'Boiled egg' in the peritoneal cavity-a giant peritoneal loose body in a 64-year-old man: a case report
© Sewkani et al; licensee BioMed Central Ltd. 2011
Received: 22 October 2009
Accepted: 7 July 2011
Published: 7 July 2011
Peritoneal loose bodies, or peritoneal mice, are rare asymptomatic lesions that are usually found as an incidental finding during abdominal surgery or autopsy. Giant loose bodies, measuring more than 5 cm, are rare and only a few cases are reported in the literature. These bodies are usually infarcted appendices epiploicae, which become detached and appear as a peritoneal loose body in the abdominal cavity. They may re-attach themselves to a surface, such as the lower aspect of the spleen or omentum, in which case they can be called a "parasitized peritoneal body", as in our case.
We report a case of a giant loose peritoneal body measuring 7 × 5 cm found incidentally in a 64-year-old Indian man who presented with acute intestinal obstruction. We present the current hypothesis and our opinion on the genesis of such large bodies and discuss the problems in diagnosis.
Peritoneal loose bodies are common but giant peritoneal loose bodies are very rare. These giant bodies usually do not require any treatment until they become complicated. Present diagnosis modalities have limitations in the diagnosis of mobile lesions in the abdominal cavity, so care must be taken to avoid unnecessary laparotomies in uncomplicated cases.
Peritoneal loose bodies are rare and found incidentally at laparotomy. In most cases they are small in size (usually less than 1 cm). Giant loose bodies (more than 5 cm) are very rare and only a few cases have been reported in the literature [1–10]. Its exact pathogenesis is not known but the most common origin of these bodies are appendices epiploicae (by the sequential process of torsion, infarction, saponification and calcification) [1, 2].
These loose bodies are usually incidental findings that do not require any specific treatment until they become complicated [3–6]. Generally, computed tomography (CT) and magnetic resonance imaging (MRI) are useful for diagnosis of these lesions; however present literature shows the limitation in the diagnosis of movable masses by CT and MRI [2, 7]. We report a case of a giant loose peritoneal body with special reference to the genesis of such large bodies and also discuss the problems in diagnosis.
Our patient did well post-operatively; he resumed his oral diet on the third post-operative day. He was discharged from the hospital five days after the operation.
Giant loose bodies (peritoneal mice) are very rare and only a few cases have been reported in literature [1–10]. The exact pathogenesis of loose bodies has not been fully demonstrated, however the current hypothesis as mention previously by many authors [6, 8–10] suggests that it is a sequential process which starts with torsion of an epiploica, followed by ischemia, saponification and calcification. The pedicle atrophies and finally it detaches from the colon surface to become a loose body.
We believe that once an appendix epiploica gets saponified and calcified the exudative serum fluid (rich in protein) accumulates around it and, because of increased temperature in the peritoneal cavity, it gives the appearance of a boiled egg. With time, the size of the peritoneal body increases because of a gradual deposition of body serum at the periphery. Sometimes the free peritoneal body attaches to the omentum and receives a blood supply from it (a parasitized peritoneal body), as in our case.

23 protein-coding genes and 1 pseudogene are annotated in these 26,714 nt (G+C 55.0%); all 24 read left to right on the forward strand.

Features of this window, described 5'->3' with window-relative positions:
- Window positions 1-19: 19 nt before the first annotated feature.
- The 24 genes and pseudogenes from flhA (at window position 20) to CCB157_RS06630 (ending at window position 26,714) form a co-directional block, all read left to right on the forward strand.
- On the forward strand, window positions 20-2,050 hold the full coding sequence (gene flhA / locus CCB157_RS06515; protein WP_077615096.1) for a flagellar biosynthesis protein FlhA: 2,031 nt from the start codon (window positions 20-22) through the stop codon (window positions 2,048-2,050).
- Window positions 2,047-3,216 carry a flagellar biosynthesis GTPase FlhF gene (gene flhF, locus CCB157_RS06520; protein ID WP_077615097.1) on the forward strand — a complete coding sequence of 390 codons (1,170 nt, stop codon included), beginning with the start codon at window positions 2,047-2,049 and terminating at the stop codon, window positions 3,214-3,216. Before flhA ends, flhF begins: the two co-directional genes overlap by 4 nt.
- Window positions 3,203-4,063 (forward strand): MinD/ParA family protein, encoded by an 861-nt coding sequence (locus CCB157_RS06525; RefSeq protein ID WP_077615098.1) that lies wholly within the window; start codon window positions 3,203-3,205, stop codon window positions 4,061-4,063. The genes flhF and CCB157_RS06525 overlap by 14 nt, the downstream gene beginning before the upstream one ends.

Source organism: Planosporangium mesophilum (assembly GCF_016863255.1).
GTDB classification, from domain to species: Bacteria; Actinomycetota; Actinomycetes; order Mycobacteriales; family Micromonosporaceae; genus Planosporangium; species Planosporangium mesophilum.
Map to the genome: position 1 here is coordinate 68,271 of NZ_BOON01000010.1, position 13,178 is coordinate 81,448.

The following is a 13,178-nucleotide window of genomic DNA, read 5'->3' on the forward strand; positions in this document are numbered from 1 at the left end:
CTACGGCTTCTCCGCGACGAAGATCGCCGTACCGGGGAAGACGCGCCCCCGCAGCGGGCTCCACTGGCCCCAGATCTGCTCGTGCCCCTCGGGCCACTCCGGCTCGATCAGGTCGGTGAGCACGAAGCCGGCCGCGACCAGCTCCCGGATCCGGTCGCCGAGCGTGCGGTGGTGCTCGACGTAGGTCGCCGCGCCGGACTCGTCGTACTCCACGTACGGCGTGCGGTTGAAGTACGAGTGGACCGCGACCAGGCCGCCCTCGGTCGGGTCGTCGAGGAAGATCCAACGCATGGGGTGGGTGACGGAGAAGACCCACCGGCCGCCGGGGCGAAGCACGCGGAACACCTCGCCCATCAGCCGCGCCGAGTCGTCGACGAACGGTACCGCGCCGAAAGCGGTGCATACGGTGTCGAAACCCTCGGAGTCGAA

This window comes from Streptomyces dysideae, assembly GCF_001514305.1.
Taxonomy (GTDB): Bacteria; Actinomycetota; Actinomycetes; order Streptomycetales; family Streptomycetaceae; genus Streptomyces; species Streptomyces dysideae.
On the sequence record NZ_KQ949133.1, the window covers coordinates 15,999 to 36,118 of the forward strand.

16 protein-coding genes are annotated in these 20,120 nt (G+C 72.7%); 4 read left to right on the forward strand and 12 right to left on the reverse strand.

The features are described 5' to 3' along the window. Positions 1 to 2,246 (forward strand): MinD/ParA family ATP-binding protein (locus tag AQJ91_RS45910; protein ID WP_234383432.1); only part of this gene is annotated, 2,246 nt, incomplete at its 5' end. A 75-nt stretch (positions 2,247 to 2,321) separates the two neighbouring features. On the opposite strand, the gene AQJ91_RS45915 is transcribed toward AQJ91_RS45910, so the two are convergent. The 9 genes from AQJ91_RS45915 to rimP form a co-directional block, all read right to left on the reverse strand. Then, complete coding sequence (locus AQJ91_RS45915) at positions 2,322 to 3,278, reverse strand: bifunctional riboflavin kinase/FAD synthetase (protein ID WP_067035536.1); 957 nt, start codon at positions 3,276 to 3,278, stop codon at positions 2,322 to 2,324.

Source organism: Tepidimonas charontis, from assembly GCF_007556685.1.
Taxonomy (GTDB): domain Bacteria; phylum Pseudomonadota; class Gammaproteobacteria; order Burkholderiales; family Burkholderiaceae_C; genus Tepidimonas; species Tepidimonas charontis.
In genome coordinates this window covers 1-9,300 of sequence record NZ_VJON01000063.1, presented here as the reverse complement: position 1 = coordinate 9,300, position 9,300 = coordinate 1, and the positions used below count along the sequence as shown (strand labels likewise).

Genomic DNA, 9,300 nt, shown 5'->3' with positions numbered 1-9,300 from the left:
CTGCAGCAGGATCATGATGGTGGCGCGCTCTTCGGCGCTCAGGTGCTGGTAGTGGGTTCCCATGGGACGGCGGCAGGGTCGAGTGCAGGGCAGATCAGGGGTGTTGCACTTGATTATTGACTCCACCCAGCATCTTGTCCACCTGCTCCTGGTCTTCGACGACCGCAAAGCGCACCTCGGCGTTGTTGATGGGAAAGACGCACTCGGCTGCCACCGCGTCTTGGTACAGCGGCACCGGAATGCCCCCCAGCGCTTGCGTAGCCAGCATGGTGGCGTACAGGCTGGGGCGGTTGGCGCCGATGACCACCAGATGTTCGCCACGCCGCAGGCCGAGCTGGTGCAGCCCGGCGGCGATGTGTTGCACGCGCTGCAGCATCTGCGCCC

Our histological findings suggest that saponified and calcified appendices epiploicae form the yellow central part and gradual deposition of peritoneal serum around it form the outer white layer, hence giving the appearance of a boiled hen's egg.
Pre-operative diagnosis of these lesions is difficult, because most of the time these lesions are asymptomatic and found during routine exploration of the abdomen for some other pathology.
The most common form of presentation in symptomatic patients is causing intestinal obstruction, as in this case. If a patient presents with features of intestinal obstruction and X-ray films shows a calcified lesion in the abdomen, which moves with a change in position of the patient, there should be a high index of suspicion for diagnosis of a giant loose peritoneal body. Additional tests which can be done to diagnose peritoneal mice are CT and MRI scans, which can be useful for differentiating these from other lesions. However, it is very difficult to differentiate between these loose bodies and other abdominal benign lesions with calcification, like granuloma or tuberculosis.
In our case, because the patient presented with acute intestinal obstruction and an X-ray of his abdomen only showed multiple air-fluid levels and no calcified lesions, our patient was directly taken up for an urgent laparotomy without waiting for CT or MRI scans.
Peritoneal loose bodies are rare and, in most of the cases, small in size. However, giant loose bodies are very rare and only a few cases have been reported in the literature. The current hypothesis on their development is uncertain.
Pre-operative diagnosis of these lesions is difficult and a high index of suspicion should be kept in any symptomatic patient with a mobile lesion in the abdomen or a calcified lesion in the pelvis on X-ray.
No specific treatment is required in asymptomatic patients, however if these entities become associated with complications like intestinal obstruction, or if there is an abdominal mass of obscure origin, or when diagnosis is in doubt, then exploration is required.
Written informed consent for publication could not be obtained despite all reasonable attempts. Every effort has been made to protect the identity of our patient and there is no reason to believe that our patient would object to publication.
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